The State Board of Education is asking the Wyoming Department of Education to stop work on development of a new set of science standards.
The Department recently formed a science standards review committee of about 50 teachers, administrators, higher education representatives and businesspeople to develop new science standards. That group was supposed to meet several times this summer before presenting suggestions to the Board and public in the fall.
For years parents and educators have been looking at ways to improve elementary education. Recently many states, including Wyoming, adopted common core standards that supporters believe will give students and schools goals to shoot for in Math and Language Arts.
The state is also in the process of adopting other state standards, including a set of controversial science standards. But as Wyoming Public Radio’s Bob Beck reports there is a growing movement against any standards that are not developed by local school boards.
The State Board of Education today deferred taking action on the Next Generation Science Standards for Wyoming students. The legislature, during the last session, barred the Board from adopting the national standards wholesale and today’s meeting left no clear resolution and no clear plan on when Wyoming might see science standards and what they would look like. Wyoming Public Radio’s Bob Beck was at the meeting. He says many people came out to support the standard’s passing.
The State Board of Education has decided to hold off on making any decisions about how to move forward with development of science standards. A footnote in the state budget bill that the governor signed earlier this month prohibits the Board from adopting, or even considering, a set of national standards that it had been reviewing for more than a year. Some legislators objected to the standards’ treatment of climate change and evolution.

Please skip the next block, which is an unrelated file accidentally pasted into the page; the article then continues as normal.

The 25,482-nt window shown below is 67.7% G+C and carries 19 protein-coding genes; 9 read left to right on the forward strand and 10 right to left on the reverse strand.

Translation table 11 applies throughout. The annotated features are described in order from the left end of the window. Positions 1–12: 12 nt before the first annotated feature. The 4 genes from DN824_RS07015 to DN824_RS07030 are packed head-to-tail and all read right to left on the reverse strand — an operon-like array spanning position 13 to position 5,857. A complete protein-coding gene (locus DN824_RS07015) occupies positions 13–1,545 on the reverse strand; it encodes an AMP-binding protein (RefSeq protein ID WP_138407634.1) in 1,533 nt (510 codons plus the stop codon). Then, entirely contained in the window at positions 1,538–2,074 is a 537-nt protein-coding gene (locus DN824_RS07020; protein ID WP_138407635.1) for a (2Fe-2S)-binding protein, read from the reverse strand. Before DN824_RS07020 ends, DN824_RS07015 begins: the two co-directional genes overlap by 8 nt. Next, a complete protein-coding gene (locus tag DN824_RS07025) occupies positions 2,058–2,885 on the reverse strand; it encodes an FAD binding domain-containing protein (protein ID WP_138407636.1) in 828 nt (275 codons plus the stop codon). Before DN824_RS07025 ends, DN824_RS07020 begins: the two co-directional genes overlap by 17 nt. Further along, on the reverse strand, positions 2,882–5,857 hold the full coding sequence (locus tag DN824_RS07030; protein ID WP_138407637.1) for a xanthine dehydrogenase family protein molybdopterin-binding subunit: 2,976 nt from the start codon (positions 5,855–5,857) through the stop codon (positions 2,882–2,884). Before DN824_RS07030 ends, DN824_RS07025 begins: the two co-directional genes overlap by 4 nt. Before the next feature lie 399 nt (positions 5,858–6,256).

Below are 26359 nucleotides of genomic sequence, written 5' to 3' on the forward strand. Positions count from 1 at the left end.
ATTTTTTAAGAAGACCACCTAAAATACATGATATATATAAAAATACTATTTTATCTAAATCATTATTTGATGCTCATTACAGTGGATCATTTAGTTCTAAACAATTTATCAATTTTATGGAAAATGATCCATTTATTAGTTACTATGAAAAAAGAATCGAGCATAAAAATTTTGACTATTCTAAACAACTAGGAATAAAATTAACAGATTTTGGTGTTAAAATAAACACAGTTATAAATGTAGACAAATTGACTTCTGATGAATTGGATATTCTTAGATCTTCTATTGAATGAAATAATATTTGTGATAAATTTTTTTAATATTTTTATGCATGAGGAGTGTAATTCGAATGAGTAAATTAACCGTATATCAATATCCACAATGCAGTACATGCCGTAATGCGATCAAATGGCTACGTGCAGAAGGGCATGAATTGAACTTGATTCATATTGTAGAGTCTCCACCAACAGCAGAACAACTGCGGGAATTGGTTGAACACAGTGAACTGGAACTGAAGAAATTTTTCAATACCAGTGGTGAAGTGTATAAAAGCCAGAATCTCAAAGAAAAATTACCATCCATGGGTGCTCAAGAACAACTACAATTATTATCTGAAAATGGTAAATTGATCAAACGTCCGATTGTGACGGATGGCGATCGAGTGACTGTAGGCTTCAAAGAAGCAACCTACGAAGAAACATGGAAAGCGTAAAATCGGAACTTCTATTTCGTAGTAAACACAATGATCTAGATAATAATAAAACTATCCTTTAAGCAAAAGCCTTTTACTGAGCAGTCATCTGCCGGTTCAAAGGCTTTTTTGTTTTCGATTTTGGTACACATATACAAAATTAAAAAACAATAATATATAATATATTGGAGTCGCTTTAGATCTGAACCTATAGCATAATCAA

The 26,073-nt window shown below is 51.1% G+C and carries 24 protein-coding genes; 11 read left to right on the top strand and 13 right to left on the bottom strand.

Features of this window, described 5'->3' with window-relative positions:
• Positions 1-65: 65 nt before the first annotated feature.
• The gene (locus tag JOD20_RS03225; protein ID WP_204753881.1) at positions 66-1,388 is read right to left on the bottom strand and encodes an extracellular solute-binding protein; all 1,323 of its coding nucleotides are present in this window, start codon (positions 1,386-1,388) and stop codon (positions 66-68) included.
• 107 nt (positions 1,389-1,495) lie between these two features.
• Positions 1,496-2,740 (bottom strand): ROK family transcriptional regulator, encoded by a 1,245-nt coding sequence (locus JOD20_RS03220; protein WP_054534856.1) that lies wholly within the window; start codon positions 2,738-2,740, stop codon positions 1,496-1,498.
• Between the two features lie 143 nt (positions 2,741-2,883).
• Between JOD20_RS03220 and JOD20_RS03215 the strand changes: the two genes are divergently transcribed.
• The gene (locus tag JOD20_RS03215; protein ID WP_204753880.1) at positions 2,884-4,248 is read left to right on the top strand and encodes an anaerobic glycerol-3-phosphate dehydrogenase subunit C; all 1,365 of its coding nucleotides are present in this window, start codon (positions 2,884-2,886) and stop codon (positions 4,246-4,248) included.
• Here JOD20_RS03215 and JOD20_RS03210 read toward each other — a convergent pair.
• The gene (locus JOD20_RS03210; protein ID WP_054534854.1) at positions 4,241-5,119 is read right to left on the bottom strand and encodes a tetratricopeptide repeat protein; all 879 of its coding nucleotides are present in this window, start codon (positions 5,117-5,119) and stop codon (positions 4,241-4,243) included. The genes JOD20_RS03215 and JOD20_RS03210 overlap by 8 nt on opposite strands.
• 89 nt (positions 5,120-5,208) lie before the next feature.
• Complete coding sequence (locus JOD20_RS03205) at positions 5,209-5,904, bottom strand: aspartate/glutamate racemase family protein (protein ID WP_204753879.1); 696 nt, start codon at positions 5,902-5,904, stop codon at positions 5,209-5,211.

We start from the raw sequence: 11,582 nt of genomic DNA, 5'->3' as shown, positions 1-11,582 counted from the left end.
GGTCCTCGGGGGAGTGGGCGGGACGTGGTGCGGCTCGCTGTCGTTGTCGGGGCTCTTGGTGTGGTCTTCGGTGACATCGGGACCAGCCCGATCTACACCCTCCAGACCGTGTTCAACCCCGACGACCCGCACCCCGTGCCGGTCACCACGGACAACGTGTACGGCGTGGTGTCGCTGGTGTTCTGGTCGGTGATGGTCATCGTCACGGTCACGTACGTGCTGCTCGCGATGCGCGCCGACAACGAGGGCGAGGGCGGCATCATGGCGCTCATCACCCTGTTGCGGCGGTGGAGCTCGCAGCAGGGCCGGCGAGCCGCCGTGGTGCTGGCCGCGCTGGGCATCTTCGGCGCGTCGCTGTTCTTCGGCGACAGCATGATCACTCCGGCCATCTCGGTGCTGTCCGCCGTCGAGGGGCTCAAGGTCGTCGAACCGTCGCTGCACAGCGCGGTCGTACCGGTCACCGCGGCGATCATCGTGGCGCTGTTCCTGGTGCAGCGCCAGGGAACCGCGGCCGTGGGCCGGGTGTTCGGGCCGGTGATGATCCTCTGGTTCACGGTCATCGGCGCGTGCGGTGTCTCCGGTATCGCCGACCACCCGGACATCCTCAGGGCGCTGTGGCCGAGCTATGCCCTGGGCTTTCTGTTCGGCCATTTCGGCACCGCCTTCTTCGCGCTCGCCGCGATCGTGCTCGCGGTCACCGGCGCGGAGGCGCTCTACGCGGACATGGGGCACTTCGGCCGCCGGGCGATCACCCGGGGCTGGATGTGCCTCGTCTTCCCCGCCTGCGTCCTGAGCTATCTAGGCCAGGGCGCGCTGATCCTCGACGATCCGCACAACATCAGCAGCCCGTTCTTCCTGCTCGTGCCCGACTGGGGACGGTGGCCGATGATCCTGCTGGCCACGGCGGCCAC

Right before the close of the session, the Wyoming Legislature slipped a small amendment into the budget bill that’s proving to have some big implications.
The footnote prohibits the State Board of Education from considering a set of national science education standards that it had been reviewing for more than a year, and as Wyoming Public Radio’s Stephanie Joyce reports, it raises questions about whose role it is to establish those standards.
Right before the close of the session, the Wyoming Legislature slipped a small amendment into the budget bill that’s proving to have some big implications. The footnote prohibits the State Board of Education from considering a set of national science education standards that it had been reviewing for more than a year, and as Wyoming Public Radio’s Stephanie Joyce reports, it raises questions about whose role it is to establish those standards.
A tiny footnote in Wyoming’s budget bill is causing a big stir. The state’s science education standards are due for an overhaul, and the Board of Education had been considering a set of national standards called the Next Generation Science Standards to replace them.
The Wyoming Board of Education has written to the Legislature’s select committee on educational accountability, asking to set up a group of stakeholders to develop or choose a new educational assessment for the state.
Assessments will be used to determine such things as student progress in some key subject areas. State Board of Education Chairman Ron Micheli says in Oregon, stakeholders included state board members, teachers, administrators, higher education officials, and parents. He says they’d like to do the same thing here.
The Wyoming State Board of Education met in a teleconference today. Board members have been tasked with finding an executive search firm to assist in recruiting candidates for the newly-created Director of the Department of Education position. The appointed director will take over many of the duties previously entrusted to the elected State Superintendent of Public Instruction.
The Wyoming Legislature is considering a few bills that would change the way the Department of Education is run. This week, the Senate Education Committee voted to have a governor-appointed director to oversee education issues in the state and redefine duties of the State Superintendent. Alternately, the House has plans for the State Board of Education, will consider removing the Superintendent as a voting member of the Board of Education. The board would become a state agency, and be in charge of education accountability.